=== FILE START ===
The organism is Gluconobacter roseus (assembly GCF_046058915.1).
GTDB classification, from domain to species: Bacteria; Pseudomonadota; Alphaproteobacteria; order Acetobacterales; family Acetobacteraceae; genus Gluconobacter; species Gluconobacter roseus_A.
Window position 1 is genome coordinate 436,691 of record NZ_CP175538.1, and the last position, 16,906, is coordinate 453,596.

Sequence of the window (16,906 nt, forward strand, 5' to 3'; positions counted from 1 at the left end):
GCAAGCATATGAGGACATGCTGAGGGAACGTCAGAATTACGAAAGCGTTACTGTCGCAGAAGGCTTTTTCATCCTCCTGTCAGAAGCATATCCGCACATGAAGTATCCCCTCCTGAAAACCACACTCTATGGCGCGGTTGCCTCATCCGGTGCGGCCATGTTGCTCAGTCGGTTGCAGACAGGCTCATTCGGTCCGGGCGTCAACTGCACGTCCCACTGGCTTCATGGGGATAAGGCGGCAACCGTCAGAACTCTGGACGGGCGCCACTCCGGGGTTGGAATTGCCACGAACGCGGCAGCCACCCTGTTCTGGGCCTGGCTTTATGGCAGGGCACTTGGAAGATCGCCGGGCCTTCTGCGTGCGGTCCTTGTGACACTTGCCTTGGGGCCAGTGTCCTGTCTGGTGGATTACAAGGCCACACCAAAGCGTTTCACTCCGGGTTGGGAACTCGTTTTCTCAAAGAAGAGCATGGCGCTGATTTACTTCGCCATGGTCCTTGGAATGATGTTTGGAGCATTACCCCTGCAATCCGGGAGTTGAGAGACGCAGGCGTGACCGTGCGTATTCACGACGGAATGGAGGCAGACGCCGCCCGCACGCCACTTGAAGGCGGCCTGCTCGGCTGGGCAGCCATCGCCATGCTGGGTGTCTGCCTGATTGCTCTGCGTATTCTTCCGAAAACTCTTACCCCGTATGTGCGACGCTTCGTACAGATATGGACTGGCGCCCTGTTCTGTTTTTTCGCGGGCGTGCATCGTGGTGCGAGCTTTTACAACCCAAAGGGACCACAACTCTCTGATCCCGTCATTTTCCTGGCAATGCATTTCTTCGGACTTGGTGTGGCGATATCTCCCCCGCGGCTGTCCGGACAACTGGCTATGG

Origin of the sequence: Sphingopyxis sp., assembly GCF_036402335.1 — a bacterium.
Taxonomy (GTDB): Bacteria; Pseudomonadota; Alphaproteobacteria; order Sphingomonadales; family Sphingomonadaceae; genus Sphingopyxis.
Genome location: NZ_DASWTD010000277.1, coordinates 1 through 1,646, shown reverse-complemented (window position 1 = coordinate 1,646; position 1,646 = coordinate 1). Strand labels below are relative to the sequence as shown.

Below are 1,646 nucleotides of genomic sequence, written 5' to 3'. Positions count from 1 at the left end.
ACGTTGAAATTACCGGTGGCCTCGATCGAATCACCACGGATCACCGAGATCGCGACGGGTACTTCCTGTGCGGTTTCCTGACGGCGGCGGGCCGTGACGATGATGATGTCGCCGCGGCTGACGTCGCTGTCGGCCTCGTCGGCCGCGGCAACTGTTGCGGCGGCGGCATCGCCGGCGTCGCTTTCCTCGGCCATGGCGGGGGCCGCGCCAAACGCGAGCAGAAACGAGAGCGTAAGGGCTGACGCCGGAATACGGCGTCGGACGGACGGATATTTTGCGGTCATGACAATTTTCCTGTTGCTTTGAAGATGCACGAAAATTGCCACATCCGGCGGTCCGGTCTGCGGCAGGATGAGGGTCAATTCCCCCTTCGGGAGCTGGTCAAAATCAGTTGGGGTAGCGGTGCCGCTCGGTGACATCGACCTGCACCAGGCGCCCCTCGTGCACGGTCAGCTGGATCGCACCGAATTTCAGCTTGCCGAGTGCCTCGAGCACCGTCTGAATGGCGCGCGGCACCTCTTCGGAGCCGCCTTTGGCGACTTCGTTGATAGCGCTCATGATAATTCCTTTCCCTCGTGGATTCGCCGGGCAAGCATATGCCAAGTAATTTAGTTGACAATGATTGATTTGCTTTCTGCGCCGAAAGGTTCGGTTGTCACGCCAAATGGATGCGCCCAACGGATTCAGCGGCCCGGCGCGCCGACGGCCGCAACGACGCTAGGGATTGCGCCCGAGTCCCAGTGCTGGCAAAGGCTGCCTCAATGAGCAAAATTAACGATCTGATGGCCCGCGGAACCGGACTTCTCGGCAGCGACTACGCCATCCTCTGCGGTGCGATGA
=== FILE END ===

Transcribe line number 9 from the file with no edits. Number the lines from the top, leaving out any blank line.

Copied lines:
Below are 1,646 nucleotides of genomic sequence, written 5' to 3'. Positions count from 1 at the left end.